The Requiem of Dufay has been lost; consequently, the earliest one known comes from Ockeghem (born c. 1410; d. Feb. 1497). It too makes an extensive use of a chant, this one from the Missa pro defunctis (Mass for the Dead), paraphrasing and elaborating on it, much in the highest part. There is no work like this in the history of European music. It is totally unpredictable (what an ear and sense of time); in the Introitus, how long will the three note "chords" last and move elsewhere? And often they move together and even parallel (the way they move causes an anxiety that is not normal); with its intense austere richness, every pitch is important (no cliches in this work!); this and the Kyrie imitations and canons are absolutely exquisite, the simplicity has a madness about it; it rings of delicacy but it is irrational; listen to how the lines imitate, sometimes one line going faster and the other slower but then in midstream, the course is changed ... listen to how the Kyrie dissolves into depth right before the Graduale and how it takes off, moving, moving, with a strong pulse, deeper, darker, reflecting the words; then occurs one of the most moving examples of two part writing this author has ever known; what an extraordinary relationship these two voices have -- they rock back and forth, etc., just two "simple" lines, also dissolving into four lines and even then perhaps moving to a place not so comforting (this is probably a fairly early work of Ockeghem but already one hears a lack of cadences). Then all of a sudden, no low pitches (in the first part of the Tractus) and this duo moves quite differently from the earlier duos -- Ockeghem never repeats himself. Then the low duo and then another contrast: marvelous three parts with its tears, particularly how they come in the tenor, spaced out with silences and longing for God. Then from two to three to four voices, odd rhythmic imitations, entrances, asking over and over in different voices, almost in a mocking mood: lacking God? And now dropping into the dark place; it surely must have sounded like it was really in Hell in those days (Ockeghem's deep low voice must have helped give him the idea of a bass line -- until Ockeghem, the tenor was the lowest part: it helped give him the possibility of projecting a completeness -- heaven and hell, that is, good and evil). Notice the swerving line and rhythmic interruption asking for the faithful to be delivered from a Bosch-like hell. Notice the powerful, rhythmic, pulsed step-like movement, like souls marching together in Hell; then again the upper two-part contrast of timbres asking to bring them out into the ethereal holy light. This performance ends with the text and music of the death to life prayer in almost stillness, a musically aesthetic decision, not repeating a previous section. This conductor believes the tempo chosen for this Offertory naturally mirrors both the psychic and physical tempo, not what some might reason (this is not a light comedy, which the faster tempo could suggest). Of course, during this time, verticals/chords were not yet systematized; the powerful lines suggest that every vertical is inevitable, regardless of its unpredictableness, irrationality, etc.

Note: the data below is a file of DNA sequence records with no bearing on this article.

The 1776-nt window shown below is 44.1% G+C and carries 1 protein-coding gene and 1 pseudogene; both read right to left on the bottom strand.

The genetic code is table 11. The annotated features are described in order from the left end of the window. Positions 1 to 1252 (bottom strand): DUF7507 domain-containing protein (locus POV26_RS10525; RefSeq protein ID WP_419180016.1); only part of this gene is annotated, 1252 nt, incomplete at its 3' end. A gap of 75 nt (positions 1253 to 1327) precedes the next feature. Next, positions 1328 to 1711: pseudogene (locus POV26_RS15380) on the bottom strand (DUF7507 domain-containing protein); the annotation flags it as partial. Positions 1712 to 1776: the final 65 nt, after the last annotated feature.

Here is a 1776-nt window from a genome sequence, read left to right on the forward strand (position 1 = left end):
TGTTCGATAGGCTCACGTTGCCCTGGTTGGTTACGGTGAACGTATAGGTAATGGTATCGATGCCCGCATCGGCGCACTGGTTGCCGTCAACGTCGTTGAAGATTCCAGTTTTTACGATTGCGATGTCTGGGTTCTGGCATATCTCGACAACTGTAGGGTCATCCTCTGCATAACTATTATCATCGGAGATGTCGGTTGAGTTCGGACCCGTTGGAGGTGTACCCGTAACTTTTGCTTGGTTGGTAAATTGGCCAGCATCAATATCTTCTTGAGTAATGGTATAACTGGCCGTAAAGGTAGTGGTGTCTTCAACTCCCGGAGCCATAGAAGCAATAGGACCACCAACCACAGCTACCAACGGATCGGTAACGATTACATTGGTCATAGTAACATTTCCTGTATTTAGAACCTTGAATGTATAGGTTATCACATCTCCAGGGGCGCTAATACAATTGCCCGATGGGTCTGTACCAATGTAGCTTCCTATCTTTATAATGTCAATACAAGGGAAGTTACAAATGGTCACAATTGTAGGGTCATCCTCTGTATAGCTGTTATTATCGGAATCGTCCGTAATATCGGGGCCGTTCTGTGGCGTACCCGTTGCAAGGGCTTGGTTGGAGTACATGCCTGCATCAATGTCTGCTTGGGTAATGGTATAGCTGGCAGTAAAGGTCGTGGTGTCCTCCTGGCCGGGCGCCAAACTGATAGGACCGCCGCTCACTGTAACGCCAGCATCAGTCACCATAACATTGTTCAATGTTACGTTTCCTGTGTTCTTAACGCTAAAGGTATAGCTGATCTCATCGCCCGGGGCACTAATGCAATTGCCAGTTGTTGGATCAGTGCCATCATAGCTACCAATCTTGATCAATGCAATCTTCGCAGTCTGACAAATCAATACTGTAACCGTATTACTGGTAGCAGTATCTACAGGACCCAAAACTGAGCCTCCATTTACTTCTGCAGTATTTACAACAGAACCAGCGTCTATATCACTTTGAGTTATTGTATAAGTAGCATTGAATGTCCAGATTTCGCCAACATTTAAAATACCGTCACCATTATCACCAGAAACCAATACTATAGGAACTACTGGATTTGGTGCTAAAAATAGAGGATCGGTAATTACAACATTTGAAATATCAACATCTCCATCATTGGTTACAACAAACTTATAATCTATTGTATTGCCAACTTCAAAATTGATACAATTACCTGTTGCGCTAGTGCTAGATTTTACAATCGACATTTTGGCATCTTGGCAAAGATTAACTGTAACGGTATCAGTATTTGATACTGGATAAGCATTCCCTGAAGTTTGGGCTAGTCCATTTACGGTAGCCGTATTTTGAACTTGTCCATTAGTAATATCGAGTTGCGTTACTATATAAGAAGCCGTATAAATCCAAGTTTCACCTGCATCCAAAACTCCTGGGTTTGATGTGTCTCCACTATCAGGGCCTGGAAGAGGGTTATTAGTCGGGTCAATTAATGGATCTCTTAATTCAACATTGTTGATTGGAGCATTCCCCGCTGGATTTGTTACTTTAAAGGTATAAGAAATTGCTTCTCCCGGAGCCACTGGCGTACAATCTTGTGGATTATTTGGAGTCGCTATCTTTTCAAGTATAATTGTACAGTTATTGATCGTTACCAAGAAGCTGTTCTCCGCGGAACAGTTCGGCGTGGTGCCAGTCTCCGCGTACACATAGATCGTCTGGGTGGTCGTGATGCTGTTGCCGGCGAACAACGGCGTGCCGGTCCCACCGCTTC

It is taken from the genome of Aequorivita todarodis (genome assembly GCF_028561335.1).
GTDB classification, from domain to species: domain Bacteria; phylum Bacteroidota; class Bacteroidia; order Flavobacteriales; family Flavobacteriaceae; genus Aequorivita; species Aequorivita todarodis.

The Dunstable (b. before 1390, d. 1453) is number 34, Textless Motet from the Collected Works, Volume VIII of the Musica Britannica. The tenor is isorhythmic, four phrases of the same duration, four ascending scale-wise tones, each beginning on successive scale steps, constructed in the manner of a solmization exercise. We sang this during communion and hummed the work as long as the communion lasted. It is concentrated music, the essence of Dunstable. According to his epitaph, he was a musician, mathematician and astronomer. He was attached to the Duke of Bedford who ruled as Regent in Paris. Dufay learned from him and imitated his "contenance angloise."
The Ockeghem Cuiusvis Kyrie performances were taken at a very slow beat (tactus), but somehow it suits the breadth and the ethereal quality of the music. The tactus was, according to Gaffurius in 1496, equal to the pulse of a human being breathing normally, c. 60-70 per minute. See the tour notes for more on this work, except for the remark that somehow the Phrygian mode offers more pathos than the other modes (we did the whole mass later at Antioch in that personally preferred mode). Perhaps it should be mentioned that the musical mass sings the text that always remains the same throughout the year. The text is usually sung in the 2nd, 3rd, 9th, 14th and 17th place (out of c. 20 for the whole mass).
It must be said that these performances have little rubato, are quite direct and do not break the flow as so many self-conscious recorded performances do. The long lines and the total impact of whole movements are naturally projected. The dynamic levels are not "made." The young voices without vibrato give it a special sound/color. The connection of Dufay and our tour is in wine: Dufay was in charge of making sure his place of residence, e.g., Cambrai, had wine (he assigned the accounts of the wine cellar). He also bought wine, e.g., Champagne, for specific cellars. Did Ockeghem and Dufay meet? Documents report that Ockeghem stayed at Dufay's house for two weeks in 1464 and perhaps in 1462. One can only wonder what they learned from each other (did the older man give the younger man composition lessons?). For sure, their finest works were individuated and distinctive. What a pair! See what the world has missed not hearing their music? It is as if we had never seen a painting by Jan van Eyck, Bruegel or Bosch.
P.S. I have written the following in the notes about the music for the 1975 tour CD: without Rick Ray, both the 1996 reunion and these CDs would not have happened; we all owe to him the chance to "summon up remembrance of things past."